How to Sell a Business in Four Steps
Whether you own a small family-run business, a single-member LLC, or a large corporation, the general steps of selling a business remain the same. The process may require you to seek the help of specialized individuals, from business valuation experts to attorneys. Knowing the basics of the selling process is crucial to ensure you get a fair price for your business.
1. Have the Business Valued
You want to make sure that you get a fair price for your business. In order to determine its worth, locate a business appraiser to conduct a valuation of the business. The appraiser will conduct a thorough investigation of the business’s finances and prepare a detailed report regarding its worth. Any prospective buyers will look to this report as the official document evidencing the business’s value, so it is important to have this done at the beginning of the process. If the valuation comes back with an indication that the business has areas of concern (equipment is broken, etc.), take the time to address them prior to the sale. A prospective buyer will likely notice any unfixed issues and this may risk the deal falling through.
2. Sign a Letter of Intent
The Letter of Intent (“LOI”) does exactly what you’d think: it states that you intend to sell the business and that the buyer intends to purchase it. It also lays out the terms that you and the buyer will discuss before you enter into the purchase agreement. Even though an LOI is not a binding contract, it establishes that you are serious about entering into the transaction. You aren’t guaranteed to sell the business at this point, but you can only get out of the transaction with good reason (i.e. you find a problem when you perform due diligence, explained below, the buyer goes bankrupt, etc.)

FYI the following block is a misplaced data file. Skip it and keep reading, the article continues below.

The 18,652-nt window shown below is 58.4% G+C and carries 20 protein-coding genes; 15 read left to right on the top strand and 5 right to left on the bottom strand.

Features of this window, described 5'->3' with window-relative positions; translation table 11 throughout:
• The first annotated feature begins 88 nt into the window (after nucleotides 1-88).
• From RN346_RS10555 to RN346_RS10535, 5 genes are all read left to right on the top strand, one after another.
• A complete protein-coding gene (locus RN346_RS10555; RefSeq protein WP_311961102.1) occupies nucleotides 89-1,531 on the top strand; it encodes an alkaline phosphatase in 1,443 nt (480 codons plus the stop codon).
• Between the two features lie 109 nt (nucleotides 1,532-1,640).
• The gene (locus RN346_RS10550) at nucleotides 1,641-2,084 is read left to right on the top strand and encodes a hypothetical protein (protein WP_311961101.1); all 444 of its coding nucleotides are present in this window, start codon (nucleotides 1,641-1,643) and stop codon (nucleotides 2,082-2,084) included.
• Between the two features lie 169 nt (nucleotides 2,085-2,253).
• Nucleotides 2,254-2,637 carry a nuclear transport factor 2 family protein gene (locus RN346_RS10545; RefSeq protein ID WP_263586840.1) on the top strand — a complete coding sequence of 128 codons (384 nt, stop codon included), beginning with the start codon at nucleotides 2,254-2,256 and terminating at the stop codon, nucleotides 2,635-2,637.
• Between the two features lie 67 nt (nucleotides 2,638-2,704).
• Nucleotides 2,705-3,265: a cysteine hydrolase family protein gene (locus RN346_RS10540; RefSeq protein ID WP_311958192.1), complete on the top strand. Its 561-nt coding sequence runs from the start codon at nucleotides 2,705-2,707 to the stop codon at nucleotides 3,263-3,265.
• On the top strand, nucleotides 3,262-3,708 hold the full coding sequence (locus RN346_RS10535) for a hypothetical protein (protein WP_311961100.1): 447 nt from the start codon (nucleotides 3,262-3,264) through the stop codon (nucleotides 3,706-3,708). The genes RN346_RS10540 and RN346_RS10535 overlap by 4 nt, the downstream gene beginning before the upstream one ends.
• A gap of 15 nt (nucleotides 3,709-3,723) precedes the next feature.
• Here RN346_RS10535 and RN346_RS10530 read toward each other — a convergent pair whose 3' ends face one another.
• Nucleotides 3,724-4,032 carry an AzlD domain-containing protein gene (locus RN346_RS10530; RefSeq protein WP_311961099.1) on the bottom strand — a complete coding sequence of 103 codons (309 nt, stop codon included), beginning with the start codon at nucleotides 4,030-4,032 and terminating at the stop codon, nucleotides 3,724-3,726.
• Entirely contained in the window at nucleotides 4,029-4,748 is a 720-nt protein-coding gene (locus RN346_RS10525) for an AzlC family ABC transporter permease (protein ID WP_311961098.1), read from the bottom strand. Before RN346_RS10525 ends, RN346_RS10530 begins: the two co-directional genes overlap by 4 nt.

3. Perform Due Diligence and Talk to a Financial Professional
The prospective buyer will want various financial documents from you, in order to confirm that the business is in good financial condition. You will need to gather the business’s accounting and records, financial statements, bank statements, tax returns, the Operating Agreement or Bylaws, any contractor/vendor/employment agreements, Secretary of State information, licensing/zoning information, etc. This is the most lengthy step in the process of buying and selling a business and can often take months to complete. It’s also a good idea to create a summary packet for the prospective buyer. Include an overview of how the business is conducted, as well as an operating manual.
You should also create a financial plan for once the sale is complete. How are you going to handle the profits from the sale? Will you use them to buy another business or invest them in a retirement fund? Talk to a financial professional about your options and learn about any tax consequences that may result from the sale.
4. Negotiate the Purchase Agreement and Close
After due diligence is performed, the parties will discuss and negotiate the terms of the purchase agreement. A purchase agreement is a formal legal contract that outlines the terms of the sale. It’s typically is signed by the parties shortly before officially closing, with a “bill of sale” signed at the closing date. Once the closing is complete, the buyer will become the new owner of the business.
Are you considering selling your business? G&G Law can help with that! Contact us.